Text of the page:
First American Financial Corporation’s Potential Home Sales Model for the month of September 2018 attempts to measure the number of potential home sales against the actual number coming to market.
In the latest study, First American found that potential existing-home sales increased to a 6.18 million seasonally adjusted annualized rate (SAAR) – a 0.9 percent month-over-month increase. It’s a 65.4 percent increase from the market potential low point reached in February 2011.
According to the study, the market for existing-home sales is underperforming its potential by 7.2 percent.
“While the housing market continues to underperform its potential by 7.2 percent, the gap between actual existing home sales and the market potential for home sales narrowed by 1 percent in September compared with August, according to our Potential Homes Sales model,” says Mark Fleming, chief economist at First American. “However, even though the performance gap narrowed a bit, the housing market still has the potential to support more than 440,000 additional home sales at a seasonally adjusted annualized rate.
“The primary culprit for the housing market’s performance gap remains severe supply shortages – homebuyers can’t buy what’s not for sale,” says Fleming.
Rates up, sales down
“Mortgage rates have been steadily increasing for the past year, and the consensus among economists is mortgage rates will continue to rise, increasing from the current rate of 4.9 percent for a 30-year, fixed-rate mortgage to an average of 5 percent in 2019,” says Fleming. “The 30-year, fixed rate mortgage hasn’t hit five percent since 2009.”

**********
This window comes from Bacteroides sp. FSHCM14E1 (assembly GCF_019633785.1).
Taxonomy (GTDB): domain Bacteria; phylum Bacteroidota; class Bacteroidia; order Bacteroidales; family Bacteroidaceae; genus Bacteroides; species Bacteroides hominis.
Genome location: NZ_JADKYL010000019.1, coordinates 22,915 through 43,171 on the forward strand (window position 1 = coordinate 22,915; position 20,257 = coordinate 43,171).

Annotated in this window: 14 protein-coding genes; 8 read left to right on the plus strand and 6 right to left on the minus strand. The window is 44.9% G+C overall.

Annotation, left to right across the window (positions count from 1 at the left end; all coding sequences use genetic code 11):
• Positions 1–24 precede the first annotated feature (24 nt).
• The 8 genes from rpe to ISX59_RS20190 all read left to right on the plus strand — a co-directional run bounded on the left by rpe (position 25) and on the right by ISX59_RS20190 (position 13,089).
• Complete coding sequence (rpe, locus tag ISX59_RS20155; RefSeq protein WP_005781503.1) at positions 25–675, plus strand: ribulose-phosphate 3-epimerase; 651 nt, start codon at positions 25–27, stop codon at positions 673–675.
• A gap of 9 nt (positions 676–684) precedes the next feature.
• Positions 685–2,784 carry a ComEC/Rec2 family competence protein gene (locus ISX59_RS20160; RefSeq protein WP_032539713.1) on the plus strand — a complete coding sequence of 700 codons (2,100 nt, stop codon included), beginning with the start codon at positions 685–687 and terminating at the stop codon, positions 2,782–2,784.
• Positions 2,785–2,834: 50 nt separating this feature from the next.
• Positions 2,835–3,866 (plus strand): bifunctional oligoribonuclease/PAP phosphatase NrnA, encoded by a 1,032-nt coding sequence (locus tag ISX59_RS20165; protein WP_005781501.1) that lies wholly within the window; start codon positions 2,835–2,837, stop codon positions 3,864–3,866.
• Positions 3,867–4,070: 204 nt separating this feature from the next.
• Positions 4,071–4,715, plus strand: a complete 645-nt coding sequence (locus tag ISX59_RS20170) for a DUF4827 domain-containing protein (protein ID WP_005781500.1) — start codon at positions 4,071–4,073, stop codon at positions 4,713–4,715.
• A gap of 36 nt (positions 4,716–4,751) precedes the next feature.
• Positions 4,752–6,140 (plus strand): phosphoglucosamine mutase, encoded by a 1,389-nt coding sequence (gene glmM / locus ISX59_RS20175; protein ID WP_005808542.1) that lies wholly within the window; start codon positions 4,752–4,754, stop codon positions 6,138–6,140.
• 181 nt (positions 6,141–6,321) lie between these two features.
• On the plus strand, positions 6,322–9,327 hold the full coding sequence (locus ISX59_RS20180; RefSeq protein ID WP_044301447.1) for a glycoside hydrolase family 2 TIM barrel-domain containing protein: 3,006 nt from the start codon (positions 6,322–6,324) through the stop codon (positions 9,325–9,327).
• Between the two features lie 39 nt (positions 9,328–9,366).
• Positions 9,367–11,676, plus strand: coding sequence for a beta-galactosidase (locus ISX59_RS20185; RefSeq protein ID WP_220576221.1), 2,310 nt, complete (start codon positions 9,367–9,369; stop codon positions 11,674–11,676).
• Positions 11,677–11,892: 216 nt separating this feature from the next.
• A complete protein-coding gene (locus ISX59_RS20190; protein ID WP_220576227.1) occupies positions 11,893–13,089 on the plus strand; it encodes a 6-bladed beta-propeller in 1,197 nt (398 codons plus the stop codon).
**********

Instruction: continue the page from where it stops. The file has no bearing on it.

Current owners have a disincentive to sell, however, if their current mortgage rate is ultra-low.
“Homeowners with mortgage rates below the current rate may be reluctant to give them up for a higher rate, a phenomenon known as the ‘rate lock-in effect.'” Fleming says. “There is less incentive to sell your home if borrowing the same amount from the bank at today’s rates will be more expensive than your existing monthly mortgage payment. As rates rise, many existing homeowners are increasingly financially imprisoned in their own home by their historically low mortgage rate.”
The proof is in the tenure
“Examining median tenure length – how long homeowners typically own their homes – demonstrates the impact of rising rates on homeowners’ decision to sell,” says Fleming. “For example, just prior to the housing downturn in 2007, homeowners typically stayed in their homes for four years, according to median homeowner tenure data from DataTree by First American. In the aftermath of the housing market crash (2008-2016), median homeowner tenure increased to approximately seven years. Many people remained in their homes because their mortgage balances exceeded their property values during this time, so they would have lost money by selling their homes.
Many recession-era underwater homes now have equity, however.
“Despite the increase in equity, median tenure length jumped to 10 years in September 2018 – a 10 percent year-over-year increase,” says Fleming. “Since the crisis, we had a brief period of rising rates between April 2013 and April 2014, and tenure lengths increased 6 percent during that 12-month window.
“The recent dramatic spike in tenure length is reflected in the growing performance gap between market potential and actual existing-home sales, which is up 48 percent since the end of 2017,” said Fleming. “Homeowners are staying in their homes longer than ever, limiting supply and slowing home sales.”
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